The financial oligarchy refuses to recognize Canada as an independent nation state, treating it as a jurisdiction within an entity they call "North America." They move production from one jurisdiction to another to attack wages and working conditions and extract concessions or to blackmail governments for a friendlier business climate and "financial incentives." All of this places working people more and more in slave-labour conditions. This same nation-wrecking and subjugation to imperialism is taking place in the U.S. and Mexico as well.

For the working class and people of Canada, Mexico and the U.S. as well as those of Quebec, Puerto Rico and the First Nations, these developments are a direct attack on their right to decide their own affairs, way of life and future.

The times are calling for the working class and people to oppose the destruction of the Canadian nation state by putting forward their own nation-building project. The aim of this resistance is to affirm public right by depriving the monopolies of their ability to deprive us of what belongs to us by right. Blocking the monopolies from acting with impunity is crucial at this time.

TML Weekly is providing information on recent developments relating to the manner in which the governments of Canada and the U.S. are putting these new arrangements in place.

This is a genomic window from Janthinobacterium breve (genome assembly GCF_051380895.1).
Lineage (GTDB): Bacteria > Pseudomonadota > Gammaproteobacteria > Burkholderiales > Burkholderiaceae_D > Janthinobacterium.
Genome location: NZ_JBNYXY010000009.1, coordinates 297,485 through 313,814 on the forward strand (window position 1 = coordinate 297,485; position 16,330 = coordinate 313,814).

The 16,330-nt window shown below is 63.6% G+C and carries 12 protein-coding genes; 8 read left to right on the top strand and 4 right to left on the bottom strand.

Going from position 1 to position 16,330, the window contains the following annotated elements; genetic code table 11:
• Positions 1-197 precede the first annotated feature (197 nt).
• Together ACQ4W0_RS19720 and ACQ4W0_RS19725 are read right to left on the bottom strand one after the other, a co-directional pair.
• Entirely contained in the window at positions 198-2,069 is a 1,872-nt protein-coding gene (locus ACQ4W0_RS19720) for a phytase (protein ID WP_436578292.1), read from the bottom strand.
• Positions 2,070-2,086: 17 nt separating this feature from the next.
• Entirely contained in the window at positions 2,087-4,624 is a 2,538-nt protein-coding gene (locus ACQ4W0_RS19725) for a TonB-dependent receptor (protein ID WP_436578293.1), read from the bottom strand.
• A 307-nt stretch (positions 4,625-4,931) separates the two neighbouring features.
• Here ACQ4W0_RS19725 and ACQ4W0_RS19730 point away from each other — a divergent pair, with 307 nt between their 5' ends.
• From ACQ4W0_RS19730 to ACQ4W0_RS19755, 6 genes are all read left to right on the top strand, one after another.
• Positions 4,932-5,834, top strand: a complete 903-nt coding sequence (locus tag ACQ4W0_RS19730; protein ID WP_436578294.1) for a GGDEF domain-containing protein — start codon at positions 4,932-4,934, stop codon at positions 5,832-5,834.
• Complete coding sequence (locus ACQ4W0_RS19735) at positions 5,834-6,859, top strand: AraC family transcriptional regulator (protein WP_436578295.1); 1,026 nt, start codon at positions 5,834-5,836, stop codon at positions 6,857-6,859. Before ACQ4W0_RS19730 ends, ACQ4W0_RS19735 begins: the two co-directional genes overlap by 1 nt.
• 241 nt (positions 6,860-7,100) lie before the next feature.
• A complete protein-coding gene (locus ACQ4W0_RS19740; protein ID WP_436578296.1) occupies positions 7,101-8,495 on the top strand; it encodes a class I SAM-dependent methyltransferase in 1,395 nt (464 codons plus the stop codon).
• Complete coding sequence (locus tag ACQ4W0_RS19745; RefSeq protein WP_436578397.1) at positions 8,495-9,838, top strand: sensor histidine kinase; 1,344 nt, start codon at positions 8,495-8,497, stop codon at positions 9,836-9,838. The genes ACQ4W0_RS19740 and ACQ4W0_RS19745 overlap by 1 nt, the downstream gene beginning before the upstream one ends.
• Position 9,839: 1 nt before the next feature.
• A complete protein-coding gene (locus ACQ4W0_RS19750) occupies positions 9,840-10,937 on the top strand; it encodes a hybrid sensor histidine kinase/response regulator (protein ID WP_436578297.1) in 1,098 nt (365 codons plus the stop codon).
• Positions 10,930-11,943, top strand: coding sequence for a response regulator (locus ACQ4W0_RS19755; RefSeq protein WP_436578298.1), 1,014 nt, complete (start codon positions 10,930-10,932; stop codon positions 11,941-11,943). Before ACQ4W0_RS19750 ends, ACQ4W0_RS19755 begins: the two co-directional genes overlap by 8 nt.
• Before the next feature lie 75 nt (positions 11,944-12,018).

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October Meeting of Regulators and Monopolies

On October 7-8, a meeting was held in Washington, DC to begin the process of implementing the Regulator Cooperation Council's Joint Forward Plan. On the first day, some 70 regulators from Canada met with 134 of their counterparts from the U.S. to begin the task of "bringing the two regulatory systems into greater sync." Those expected at the meeting represented about 90 per cent of the regulators responsible for goods that cross the border -- from food to automobiles. On the second day, 200 representatives of the monopolies and their associations in various industries met with regulators to provide further "input" as to which regulations they wanted changed.

The approach of bringing together regulators across ministries is new, states a report in Maclean's Magazine. Until now, the process has been driven from the RCC secretariat inside the Canadian Treasury Board Secretariat and the White House Office of Information and Regulatory Affairs. This reveals the manner in which monopoly interests have taken over the executive powers of government for their own interests and are now seeking to use these powers to broaden the scope of their control by destroying public authorities across the board.